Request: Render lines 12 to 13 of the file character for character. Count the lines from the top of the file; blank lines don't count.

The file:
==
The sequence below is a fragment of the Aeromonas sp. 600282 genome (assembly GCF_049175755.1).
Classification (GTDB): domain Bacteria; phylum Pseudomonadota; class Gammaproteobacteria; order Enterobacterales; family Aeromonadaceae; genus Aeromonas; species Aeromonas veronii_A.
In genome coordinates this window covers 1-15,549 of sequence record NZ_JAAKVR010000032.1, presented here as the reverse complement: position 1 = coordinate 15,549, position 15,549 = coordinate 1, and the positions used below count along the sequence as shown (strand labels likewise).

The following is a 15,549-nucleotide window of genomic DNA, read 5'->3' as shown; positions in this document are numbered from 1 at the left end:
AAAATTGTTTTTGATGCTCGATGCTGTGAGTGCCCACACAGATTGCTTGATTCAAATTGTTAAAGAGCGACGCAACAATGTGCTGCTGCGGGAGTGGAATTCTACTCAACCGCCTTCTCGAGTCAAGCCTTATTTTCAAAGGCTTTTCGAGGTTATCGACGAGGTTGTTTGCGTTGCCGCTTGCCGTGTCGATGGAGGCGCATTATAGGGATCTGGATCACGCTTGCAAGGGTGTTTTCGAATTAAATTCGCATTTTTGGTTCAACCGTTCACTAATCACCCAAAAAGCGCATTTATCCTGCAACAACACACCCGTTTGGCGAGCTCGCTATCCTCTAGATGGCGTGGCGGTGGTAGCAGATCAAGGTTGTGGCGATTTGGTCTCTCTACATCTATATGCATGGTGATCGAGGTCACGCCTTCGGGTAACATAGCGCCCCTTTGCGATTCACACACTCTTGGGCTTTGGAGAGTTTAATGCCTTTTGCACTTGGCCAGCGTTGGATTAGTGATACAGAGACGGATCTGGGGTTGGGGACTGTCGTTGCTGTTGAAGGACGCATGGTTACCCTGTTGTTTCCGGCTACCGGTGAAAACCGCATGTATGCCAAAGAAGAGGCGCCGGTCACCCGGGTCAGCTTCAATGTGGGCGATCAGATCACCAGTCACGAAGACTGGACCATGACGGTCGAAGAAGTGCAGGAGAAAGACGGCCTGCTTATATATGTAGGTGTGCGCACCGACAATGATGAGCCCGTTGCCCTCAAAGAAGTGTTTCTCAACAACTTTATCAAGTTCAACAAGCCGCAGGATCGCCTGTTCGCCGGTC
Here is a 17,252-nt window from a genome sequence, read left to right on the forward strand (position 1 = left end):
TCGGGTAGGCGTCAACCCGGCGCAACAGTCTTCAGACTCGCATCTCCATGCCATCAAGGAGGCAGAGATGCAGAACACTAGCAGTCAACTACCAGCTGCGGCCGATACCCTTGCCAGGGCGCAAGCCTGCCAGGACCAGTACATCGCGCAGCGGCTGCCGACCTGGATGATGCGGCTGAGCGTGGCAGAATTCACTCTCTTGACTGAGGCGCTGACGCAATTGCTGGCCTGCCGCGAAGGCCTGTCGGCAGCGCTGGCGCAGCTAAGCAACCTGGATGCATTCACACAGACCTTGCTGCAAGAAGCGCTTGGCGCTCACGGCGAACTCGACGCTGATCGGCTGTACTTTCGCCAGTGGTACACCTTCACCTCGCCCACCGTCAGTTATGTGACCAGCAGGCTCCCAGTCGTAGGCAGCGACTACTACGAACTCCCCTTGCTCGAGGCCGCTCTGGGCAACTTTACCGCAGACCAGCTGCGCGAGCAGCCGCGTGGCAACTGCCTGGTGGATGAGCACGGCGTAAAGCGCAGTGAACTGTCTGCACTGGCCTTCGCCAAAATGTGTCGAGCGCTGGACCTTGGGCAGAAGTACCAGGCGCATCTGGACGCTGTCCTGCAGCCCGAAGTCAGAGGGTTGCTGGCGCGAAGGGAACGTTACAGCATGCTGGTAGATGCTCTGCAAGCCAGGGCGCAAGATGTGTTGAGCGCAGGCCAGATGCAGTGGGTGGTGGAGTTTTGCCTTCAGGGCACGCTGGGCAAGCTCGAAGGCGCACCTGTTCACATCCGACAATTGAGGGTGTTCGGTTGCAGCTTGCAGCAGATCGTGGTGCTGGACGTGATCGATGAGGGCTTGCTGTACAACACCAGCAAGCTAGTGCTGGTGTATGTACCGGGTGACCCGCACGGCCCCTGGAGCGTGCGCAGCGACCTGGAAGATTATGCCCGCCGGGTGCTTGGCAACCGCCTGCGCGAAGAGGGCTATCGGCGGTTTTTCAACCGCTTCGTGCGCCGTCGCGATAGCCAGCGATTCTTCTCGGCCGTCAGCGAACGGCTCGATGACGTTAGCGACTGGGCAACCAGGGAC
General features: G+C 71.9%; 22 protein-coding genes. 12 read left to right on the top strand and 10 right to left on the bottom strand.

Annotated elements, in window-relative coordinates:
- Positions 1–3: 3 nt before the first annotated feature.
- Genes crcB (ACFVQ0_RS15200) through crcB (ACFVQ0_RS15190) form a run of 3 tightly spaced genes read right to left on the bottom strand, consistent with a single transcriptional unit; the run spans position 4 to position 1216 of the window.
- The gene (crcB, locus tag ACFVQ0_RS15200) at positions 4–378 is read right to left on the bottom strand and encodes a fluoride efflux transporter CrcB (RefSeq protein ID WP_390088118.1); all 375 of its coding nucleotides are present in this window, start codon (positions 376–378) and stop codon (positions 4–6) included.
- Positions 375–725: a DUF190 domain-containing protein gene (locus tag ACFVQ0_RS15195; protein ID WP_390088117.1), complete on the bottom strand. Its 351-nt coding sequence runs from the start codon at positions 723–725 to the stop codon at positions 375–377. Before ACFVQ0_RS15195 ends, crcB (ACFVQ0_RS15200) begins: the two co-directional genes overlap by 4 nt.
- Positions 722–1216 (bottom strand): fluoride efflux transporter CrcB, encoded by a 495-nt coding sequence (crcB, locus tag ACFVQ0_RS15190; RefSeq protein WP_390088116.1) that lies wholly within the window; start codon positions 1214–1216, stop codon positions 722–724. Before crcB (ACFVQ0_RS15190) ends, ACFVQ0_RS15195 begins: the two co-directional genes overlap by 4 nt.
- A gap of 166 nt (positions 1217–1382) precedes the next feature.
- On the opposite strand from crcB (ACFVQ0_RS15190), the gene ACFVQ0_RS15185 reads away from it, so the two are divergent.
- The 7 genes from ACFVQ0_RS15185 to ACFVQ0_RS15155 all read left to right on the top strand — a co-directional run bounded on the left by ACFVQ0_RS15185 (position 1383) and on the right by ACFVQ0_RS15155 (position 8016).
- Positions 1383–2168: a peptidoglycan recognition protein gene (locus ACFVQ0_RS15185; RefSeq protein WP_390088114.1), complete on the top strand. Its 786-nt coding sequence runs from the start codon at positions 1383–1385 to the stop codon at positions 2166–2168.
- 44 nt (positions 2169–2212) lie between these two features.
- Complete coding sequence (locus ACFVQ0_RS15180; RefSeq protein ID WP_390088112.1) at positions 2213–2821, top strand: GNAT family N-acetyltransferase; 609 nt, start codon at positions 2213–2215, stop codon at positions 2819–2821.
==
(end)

- The gene (crcB, locus tag ACFVQ0_RS15200) at positions 4–378 is read right to left on the bottom strand and encodes a fluoride efflux transporter CrcB (RefSeq protein ID WP_390088118.1); all 375 of its coding nucleotides are present in this window, start codon (positions 376–378) and stop codon (positions 4–6) included.
- Positions 375–725: a DUF190 domain-containing protein gene (locus tag ACFVQ0_RS15195; protein ID WP_390088117.1), complete on the bottom strand. Its 351-nt coding sequence runs from the start codon at positions 723–725 to the stop codon at positions 375–377. Before ACFVQ0_RS15195 ends, crcB (ACFVQ0_RS15200) begins: the two co-directional genes overlap by 4 nt.